The rich man's failure to help Lazarus, a fellow Israelite, revealed that he had a wicked heart, a non-repentant heart. By refusing to provide for the poor beggar sitting at his gate, the rich man was rebelling against God who, through Moses, had given Israel specific instructions on how those with resources were to treat their poor fellow countrymen (Deuteronomy 15:7-11 ). They were to open their hands wide in providing for the poor and needy in their land. This man showed that he did not love the LORD God of Israel with all of his heart, soul, and might as commanded by the Law (Deuteronomy 6:4-5 ; Mark 12:28-30 ). The evidence of this was that he did not love his neighbor, who in this case was Lazarus (Leviticus 19:18 ; Matthew 22:34-40 ). Although he thought he could force his way into God's Kingdom, his heart attitude, which was demonstrated by his actions, proved him to be unworthy to enter.
When he asked Abraham to send Lazarus back to warn his brothers about what awaited them beyond death's door if they did not repent, "Abraham saith unto Him, They have Moses and the Prophets; let them hear them" (Luke 16:29 ). If, like the rich man, his brothers would not heed the warnings found in God's Word, from Moses and the Prophets, neither would they believe someone who had been raised from the dead. This proved to be true as even after His own resurrection the leaders of Israel rejected the LORD Jesus as their Messiah. It is sad to say, but for the most part mankind has continued to reject Christ as savior, even until today. This wicked generation.
Being true to life, this story is based on truths from which we can learn certain facts about the state of those who have experienced physical death. This is true even though teaching these things is not the main purpose the LORD had in telling it. Being based on truth, the facts learned from the experience of the rich man and Lazarus are consistent with what is found in other places in Scriptures. From this passage we know that:
1) After physical death, individuals continue to exist in a state of personal consciousness (Luke 16:22-25 ; Revelation 6:9-10 ).
2) Having experienced physical death, the individual's destiny is sealed. There is NO opportunity to cross over from the place of utter hopelessness to a place of hope after physical death (Luke 16:25-26 ).
3) Hades is not a figure of speech but a real place of real suffering to which the real unsaved go to await the real final judgment (Luke 16:23-24 ). They will stay there until the time of the resurrection to condemnation when they will be consigned to the Lake of Fire forever (Revelation 20:11-15 ).
4) There is a place, referred to here as Abraham's Bosom, which is a place of comfort and joy (Luke 16:25 ). The saved would go there until the time of their resurrection unto life. This place is also referred to as "Paradise" in the Scriptures (Luke 23:39-43 ). Originally it was a partitioned section of Hades, but was moved to heaven after Christ's resurrection. The Apostle Paul speaks of being "caught up into paradise" (2 Cor. 12:4 ), and, “He led captivity captive” Ephesians 4:8 , and “willing rather to be absent from the body, and to be present with the Lord.” 2 Cor. 5:8 . Members of the Body of Christ, during this Dispensation of Grace, upon their death, are then, “absent from the body, and present with the Lord.”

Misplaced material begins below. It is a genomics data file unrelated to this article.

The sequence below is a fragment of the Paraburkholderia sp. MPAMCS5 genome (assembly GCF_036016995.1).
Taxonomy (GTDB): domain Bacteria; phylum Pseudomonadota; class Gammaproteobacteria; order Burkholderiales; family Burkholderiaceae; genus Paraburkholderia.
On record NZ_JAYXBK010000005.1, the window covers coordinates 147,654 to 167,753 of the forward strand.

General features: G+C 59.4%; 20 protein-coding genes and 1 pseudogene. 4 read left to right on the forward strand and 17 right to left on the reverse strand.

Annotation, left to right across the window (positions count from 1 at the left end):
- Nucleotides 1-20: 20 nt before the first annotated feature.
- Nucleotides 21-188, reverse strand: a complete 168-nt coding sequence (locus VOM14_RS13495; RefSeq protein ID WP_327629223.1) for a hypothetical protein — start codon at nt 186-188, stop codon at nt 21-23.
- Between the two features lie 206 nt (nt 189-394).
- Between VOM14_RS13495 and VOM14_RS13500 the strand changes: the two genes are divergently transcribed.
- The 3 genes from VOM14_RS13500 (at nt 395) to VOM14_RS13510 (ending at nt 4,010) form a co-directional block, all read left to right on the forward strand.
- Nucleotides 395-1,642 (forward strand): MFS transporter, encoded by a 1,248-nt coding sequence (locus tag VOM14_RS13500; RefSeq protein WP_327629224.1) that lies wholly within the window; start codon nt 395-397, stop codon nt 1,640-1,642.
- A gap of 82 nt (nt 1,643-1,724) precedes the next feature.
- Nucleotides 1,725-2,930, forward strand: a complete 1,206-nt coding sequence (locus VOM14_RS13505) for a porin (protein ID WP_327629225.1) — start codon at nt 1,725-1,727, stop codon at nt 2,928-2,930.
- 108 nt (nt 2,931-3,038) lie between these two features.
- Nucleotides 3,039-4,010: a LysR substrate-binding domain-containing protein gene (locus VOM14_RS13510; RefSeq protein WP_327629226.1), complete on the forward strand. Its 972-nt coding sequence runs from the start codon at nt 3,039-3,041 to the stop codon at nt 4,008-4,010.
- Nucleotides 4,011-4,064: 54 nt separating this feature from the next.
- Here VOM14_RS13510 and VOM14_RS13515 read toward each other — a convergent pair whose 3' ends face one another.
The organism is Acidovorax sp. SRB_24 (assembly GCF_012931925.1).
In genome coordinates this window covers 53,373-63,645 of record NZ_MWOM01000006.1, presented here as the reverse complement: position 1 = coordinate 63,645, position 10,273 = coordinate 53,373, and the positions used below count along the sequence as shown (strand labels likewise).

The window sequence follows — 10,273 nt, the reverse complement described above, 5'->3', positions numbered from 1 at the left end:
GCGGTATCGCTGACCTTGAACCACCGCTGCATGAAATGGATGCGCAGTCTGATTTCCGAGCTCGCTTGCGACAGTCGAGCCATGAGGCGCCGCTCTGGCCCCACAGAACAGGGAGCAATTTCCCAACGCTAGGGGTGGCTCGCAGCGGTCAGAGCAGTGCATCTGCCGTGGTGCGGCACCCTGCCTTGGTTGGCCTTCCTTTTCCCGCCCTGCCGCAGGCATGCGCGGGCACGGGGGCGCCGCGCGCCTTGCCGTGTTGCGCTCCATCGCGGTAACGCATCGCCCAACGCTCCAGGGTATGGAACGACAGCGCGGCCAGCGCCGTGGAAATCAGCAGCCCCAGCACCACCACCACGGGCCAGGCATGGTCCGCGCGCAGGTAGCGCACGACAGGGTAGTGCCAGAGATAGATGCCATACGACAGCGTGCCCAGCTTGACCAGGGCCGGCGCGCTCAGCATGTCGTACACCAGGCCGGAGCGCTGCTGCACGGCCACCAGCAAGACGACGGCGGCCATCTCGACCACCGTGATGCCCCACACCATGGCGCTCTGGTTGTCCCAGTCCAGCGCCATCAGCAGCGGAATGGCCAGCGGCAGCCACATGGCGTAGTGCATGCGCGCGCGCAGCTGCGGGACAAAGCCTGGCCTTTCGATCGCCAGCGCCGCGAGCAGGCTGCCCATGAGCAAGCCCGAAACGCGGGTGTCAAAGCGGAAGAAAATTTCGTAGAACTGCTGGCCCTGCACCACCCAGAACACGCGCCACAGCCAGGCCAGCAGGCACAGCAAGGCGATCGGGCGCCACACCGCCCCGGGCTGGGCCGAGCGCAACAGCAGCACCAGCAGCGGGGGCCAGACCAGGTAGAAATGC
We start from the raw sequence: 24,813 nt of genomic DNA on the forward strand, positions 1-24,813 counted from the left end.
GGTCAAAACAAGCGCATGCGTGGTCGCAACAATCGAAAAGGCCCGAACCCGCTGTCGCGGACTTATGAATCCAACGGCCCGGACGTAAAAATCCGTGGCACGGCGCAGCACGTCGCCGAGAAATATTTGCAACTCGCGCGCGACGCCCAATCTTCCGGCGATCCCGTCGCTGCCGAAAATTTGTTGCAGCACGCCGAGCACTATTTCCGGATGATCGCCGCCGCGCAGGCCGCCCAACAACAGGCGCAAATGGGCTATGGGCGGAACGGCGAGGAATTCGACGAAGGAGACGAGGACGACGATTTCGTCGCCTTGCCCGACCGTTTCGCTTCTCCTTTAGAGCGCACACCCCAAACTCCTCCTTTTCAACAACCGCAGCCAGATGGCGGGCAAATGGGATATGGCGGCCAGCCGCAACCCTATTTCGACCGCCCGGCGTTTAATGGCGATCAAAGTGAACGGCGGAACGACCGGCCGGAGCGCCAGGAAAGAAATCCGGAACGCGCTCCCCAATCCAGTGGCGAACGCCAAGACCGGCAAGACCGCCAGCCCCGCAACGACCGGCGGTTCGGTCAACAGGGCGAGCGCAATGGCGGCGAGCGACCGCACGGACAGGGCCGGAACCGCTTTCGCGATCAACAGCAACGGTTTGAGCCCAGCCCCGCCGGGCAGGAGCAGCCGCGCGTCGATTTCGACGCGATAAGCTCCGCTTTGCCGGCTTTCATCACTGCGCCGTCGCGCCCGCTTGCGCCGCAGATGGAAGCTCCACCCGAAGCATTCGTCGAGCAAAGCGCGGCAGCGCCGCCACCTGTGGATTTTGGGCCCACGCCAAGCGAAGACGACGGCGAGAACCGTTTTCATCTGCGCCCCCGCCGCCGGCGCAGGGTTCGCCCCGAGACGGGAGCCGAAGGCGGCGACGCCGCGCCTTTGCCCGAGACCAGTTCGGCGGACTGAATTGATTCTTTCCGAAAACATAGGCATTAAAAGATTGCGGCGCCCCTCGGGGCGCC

5) After physical death, unsaved individuals will have regretful memories of the past and knowledge of their hopeless future. (Luke 16:25-28 ).
6) After having died, individuals go to Hades or Paradise and are NOT able to return or send back messages, or appear to Jennifer Love Hewitt in the “Ghost Whisperer” (Luke 16:26-28 ), those notions are all the doctrine of demons. Moses, and Elijah, are exceptions, having been sent by God as special envoys. No one can return by an act of their own will. The Scriptures leave no possibility for reincarnation and spiritism.
7. Neither the saved nor the lost will cease to exist, nor will they exist without form between physical death and the resurrection. Both have a temporary form of some kind that enables them to see, speak, hear, feel, and recognize others (Luke 16:22-25 ). No doubt this form is of a spiritual nature and substance, but nevertheless, it is a tangible form with a recognizable human likeness.
SO WHAT ABOUT THE CONSCIOUS STATE OF THE DEAD
The story of the rich man and Lazarus clearly shows that after physical death they were very much aware of their circumstances and what was going on around them. The Apostle Paul stated that for the believer, and member of the Body of Christ, "to live is Christ, and to die is gain" (Philippians 1:21-23 ), indicating that this is in fact the case. That he had "a desire to depart (this life)" to be with the LORD tells us that he expected to consciously experience something "far better" than can be found in this life.
This means that at the time of physical death believers will "GAIN" something. As precious as the believer's life "in Christ" is in the here and now, it will be not worth comparing to when he leaves it to enter into the presence of the LORD. The Apostle Paul's statement that "to live is Christ" speaks of a purposeful life lived in service to and for the glory of the LORD Jesus Christ. The only way to add to this, to gain that which is better, is to enter into the very presence of Christ in heaven to consciously enjoy perfect fellowship with Him in a way that we cannot in this life. It is only by the Faith that the believer can find the confidence to face death "willing rather to be absent from the body, and to be present with the LORD" (2 Cor. 5:7-8 ).